Running towards danger

Published 10:24 am Tuesday, October 25, 2016

WINTON – While the great majority of Hertford County’s general population was safely tucked inside their homes while Hurricane Matthew howled outside on Oct. 8, a few brave souls were running towards danger.

And for their efforts, lives were saved.

In a brief ceremony held here Friday, Hertford County Sheriff Dexter Hayes recognized the bravery of four of his deputies for their actions to ensure the safety and well-being of those trapped by the storm.

“We take an oath to protect and serve, and that’s exactly what these men did on the night of Saturday, Oct. 8,” said Hayes.

The Sheriff pinned Ribbons of Valor on the uniforms of Captain Michael Stephenson, Sgt. John Parker, Deputy William Keith Lassiter, and Deputy John Michael Timberlake.

“I want to do this on behalf of our officers, and on behalf of the citizens of our county,” said Hayes as he called, one by one, the names of the foursome to stand in front of their law enforcement peers who had gathered on the lawn of the Sheriff’s Office in downtown Winton.

“We are recognizing these four deputies for their meritorious service during the hurricane,” Sheriff Hayes continued.

Hayes then shared the acts of bravery shown by these four men on Oct. 8.

He said Stephenson, Parker and Timberlake all responded to a call for help on Pinetops Road regarding a female motorist who had encountered high water while traveling. Her vehicle had veered off the road and into a wooded area. She was trapped inside.

“Without regard for their own safety, Captain Stephenson, Sgt. Parker, and Deputy Timberlake jumped into action,” Hayes noted. “They entered rushing water, as did members of the Murfreesboro Fire Department, and helped to save that lady’s life. They pulled her out of the vehicle and to safety.”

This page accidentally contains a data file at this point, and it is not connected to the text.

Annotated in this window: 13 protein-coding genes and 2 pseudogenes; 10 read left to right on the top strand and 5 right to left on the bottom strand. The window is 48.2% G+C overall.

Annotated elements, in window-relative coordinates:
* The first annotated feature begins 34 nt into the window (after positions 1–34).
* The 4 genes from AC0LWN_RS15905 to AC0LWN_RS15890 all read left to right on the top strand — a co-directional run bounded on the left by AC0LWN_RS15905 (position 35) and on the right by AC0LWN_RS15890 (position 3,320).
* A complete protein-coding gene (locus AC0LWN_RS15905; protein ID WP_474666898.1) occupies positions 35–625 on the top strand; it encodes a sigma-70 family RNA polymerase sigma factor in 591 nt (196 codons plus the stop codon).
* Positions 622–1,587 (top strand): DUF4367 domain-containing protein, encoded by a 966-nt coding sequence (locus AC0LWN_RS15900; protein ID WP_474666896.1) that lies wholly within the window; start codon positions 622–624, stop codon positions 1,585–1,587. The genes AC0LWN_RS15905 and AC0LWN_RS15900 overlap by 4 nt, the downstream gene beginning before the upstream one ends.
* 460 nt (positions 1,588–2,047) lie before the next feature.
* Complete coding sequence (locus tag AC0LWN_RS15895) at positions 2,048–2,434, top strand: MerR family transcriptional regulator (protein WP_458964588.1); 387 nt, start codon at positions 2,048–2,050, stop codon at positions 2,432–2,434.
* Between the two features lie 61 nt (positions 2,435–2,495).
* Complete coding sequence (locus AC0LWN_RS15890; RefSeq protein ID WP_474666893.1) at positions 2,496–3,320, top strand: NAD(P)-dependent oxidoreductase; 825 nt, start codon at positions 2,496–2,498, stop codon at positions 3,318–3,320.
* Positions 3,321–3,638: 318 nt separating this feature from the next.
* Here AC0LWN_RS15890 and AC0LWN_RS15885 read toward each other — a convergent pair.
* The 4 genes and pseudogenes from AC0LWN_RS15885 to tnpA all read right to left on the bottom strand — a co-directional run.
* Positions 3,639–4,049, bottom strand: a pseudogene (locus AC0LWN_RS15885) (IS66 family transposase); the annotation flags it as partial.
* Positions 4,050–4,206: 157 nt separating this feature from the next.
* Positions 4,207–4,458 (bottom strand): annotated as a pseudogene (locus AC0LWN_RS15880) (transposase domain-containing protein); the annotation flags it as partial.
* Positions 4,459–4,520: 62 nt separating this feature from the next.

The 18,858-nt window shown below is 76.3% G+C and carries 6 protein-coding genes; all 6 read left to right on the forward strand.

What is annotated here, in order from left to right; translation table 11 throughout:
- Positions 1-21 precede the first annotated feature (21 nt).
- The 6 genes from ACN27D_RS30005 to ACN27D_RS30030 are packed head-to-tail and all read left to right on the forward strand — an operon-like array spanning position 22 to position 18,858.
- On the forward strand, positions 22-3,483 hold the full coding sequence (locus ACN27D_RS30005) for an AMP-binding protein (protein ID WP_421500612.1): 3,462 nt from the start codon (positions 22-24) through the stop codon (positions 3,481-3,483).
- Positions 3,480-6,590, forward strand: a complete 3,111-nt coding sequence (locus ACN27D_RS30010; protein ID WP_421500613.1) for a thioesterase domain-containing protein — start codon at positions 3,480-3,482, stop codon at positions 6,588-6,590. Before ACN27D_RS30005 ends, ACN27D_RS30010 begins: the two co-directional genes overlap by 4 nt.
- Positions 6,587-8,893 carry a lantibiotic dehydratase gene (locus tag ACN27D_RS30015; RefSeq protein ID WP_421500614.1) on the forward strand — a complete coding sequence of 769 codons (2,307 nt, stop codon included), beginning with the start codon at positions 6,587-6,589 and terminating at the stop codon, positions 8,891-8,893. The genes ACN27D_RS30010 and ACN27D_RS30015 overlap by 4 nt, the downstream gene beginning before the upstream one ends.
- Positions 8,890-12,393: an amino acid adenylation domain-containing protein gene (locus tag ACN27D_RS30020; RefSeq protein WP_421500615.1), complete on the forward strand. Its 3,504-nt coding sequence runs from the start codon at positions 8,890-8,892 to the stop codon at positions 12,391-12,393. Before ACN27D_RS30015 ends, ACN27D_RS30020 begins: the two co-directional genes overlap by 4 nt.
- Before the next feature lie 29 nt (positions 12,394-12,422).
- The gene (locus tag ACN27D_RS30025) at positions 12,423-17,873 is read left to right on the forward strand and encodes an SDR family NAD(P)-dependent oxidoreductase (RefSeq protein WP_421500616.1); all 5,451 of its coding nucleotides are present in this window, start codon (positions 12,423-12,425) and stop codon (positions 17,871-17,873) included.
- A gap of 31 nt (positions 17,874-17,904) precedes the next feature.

Also on Oct. 8, Deputy Lassiter got behind the wheel of one of the Millennium Fire Department’s vehicles and entered an area of extremely high water on a stretch of NC 305 in an effort to make sure the road was not washed out.

“He assisted the Millennium firemen in bringing a family to safety whose vehicle had stalled out in the floodwaters,” Hayes said. “The water was waist deep inside the vehicle from where those victims were rescued.”

The Sheriff described heroes as “people who do not think about it….they just jump into action.”

“These four men went above and beyond what they are trained to do,” Hayes stressed. “Without giving it a second thought, they jumped into danger and saved lives and I commend them for their bravery and their actions. They risked their own lives to save others.”

Hayes also mentioned that Lassiter’s home was among those in the county that flooded during Hurricane Matthew.

“He went home to check on things and then came back to work. He continued to work until he was asked to stand down. That’s a selfless act; his house was damaged, but yet he was there to help others in their time of need,” Hayes stated.

The Sheriff said he had “all hands on deck” during and after the storm.

“Some were working their normal shifts that night; everyone else was on call because we knew it was going to be a busy night,” Hayes remarked. “Before we left the office on the Friday before the hurricane hit, we had put a plan together to have deputies stationed in various areas of the county. That turned out to be a great plan, considering how the roads were. That cut down on response time. If we had not done that, I don’t think we could have answered all those calls.”

He said the majority of the calls that night were weather related, including the two incidents where the lives of trapped motorists were saved thanks to the bravery of four members of the Hertford County Sheriff’s Office.

About Cal Bryant

Cal Bryant, a 40-year veteran of the newspaper industry, serves as the Editor at Roanoke-Chowan Publications, publishers of the Roanoke-Chowan News-Herald, Gates County Index, and Front Porch Living magazine.

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